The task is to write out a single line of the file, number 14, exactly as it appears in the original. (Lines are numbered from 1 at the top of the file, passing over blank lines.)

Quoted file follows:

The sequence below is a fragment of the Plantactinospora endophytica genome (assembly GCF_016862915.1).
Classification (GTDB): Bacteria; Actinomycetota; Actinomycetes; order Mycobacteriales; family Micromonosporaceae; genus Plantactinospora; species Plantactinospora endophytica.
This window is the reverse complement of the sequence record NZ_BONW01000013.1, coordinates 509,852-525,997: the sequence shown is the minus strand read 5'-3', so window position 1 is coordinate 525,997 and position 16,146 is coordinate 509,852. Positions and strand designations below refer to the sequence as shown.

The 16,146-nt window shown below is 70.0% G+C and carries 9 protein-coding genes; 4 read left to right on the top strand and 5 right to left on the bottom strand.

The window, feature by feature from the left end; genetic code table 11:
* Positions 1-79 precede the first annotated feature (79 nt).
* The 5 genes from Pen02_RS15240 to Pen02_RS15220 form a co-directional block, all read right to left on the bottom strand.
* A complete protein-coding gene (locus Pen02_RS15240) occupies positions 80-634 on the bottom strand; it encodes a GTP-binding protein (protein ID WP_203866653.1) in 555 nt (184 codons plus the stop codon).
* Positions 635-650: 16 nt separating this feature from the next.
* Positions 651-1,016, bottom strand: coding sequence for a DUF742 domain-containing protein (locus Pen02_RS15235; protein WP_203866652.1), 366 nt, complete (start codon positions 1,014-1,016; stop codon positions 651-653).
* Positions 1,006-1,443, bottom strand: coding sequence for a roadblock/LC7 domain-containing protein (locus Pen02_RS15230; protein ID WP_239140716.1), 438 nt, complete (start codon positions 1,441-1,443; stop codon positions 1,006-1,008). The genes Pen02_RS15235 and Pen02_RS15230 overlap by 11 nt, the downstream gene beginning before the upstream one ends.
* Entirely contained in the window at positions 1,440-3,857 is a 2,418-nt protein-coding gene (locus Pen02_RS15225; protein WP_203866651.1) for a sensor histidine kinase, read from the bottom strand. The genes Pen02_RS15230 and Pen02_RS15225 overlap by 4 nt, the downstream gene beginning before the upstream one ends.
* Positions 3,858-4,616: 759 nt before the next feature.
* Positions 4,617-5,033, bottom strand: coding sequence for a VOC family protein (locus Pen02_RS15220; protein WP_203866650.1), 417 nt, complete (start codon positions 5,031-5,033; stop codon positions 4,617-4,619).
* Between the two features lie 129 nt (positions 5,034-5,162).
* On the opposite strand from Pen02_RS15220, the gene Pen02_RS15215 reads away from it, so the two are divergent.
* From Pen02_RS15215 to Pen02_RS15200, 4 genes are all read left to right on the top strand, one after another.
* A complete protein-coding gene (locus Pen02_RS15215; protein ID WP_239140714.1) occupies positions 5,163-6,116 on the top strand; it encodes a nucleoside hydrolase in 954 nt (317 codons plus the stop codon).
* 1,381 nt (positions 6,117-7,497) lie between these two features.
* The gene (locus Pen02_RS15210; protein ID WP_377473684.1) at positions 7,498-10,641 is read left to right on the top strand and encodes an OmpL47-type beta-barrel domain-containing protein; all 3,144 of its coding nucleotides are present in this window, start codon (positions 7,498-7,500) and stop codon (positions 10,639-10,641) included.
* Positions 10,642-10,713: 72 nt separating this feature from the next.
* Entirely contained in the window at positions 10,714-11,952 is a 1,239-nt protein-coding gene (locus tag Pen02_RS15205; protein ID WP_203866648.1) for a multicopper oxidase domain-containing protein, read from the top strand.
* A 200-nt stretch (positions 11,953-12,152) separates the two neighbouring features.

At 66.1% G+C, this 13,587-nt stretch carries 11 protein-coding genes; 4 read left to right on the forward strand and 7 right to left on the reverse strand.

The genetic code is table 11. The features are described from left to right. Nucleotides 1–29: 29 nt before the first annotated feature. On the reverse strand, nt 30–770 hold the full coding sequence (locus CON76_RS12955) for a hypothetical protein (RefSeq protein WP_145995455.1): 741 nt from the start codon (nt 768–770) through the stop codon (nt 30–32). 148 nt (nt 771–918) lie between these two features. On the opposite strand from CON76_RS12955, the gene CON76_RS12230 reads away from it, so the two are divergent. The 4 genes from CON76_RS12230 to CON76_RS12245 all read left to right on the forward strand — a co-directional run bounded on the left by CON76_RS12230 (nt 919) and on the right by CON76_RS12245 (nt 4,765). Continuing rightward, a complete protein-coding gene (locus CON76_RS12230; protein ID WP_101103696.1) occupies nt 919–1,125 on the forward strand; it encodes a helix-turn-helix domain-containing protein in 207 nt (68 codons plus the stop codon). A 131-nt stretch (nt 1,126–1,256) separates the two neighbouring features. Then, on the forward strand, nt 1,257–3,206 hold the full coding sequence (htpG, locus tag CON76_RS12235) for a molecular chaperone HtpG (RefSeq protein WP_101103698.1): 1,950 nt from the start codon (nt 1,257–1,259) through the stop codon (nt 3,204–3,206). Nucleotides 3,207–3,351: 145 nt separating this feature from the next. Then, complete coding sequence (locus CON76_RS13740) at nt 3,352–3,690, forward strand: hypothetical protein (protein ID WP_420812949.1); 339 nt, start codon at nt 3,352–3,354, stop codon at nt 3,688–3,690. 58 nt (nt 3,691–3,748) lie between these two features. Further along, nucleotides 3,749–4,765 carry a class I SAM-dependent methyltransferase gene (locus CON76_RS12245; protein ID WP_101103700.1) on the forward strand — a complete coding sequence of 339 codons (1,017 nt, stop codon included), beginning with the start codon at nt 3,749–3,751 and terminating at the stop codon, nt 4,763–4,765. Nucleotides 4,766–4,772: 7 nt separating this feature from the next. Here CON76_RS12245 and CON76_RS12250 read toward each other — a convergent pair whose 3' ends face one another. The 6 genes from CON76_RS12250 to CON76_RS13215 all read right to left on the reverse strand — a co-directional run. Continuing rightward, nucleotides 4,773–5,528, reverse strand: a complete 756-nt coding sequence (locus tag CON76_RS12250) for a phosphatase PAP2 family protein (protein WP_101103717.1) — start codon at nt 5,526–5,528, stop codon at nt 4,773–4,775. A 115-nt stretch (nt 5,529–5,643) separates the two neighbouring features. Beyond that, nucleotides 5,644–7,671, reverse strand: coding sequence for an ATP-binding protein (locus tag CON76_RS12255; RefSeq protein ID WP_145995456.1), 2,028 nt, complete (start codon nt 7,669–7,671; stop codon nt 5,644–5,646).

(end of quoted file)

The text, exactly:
* Positions 4,617-5,033, bottom strand: coding sequence for a VOC family protein (locus Pen02_RS15220; protein WP_203866650.1), 417 nt, complete (start codon positions 5,031-5,033; stop codon positions 4,617-4,619).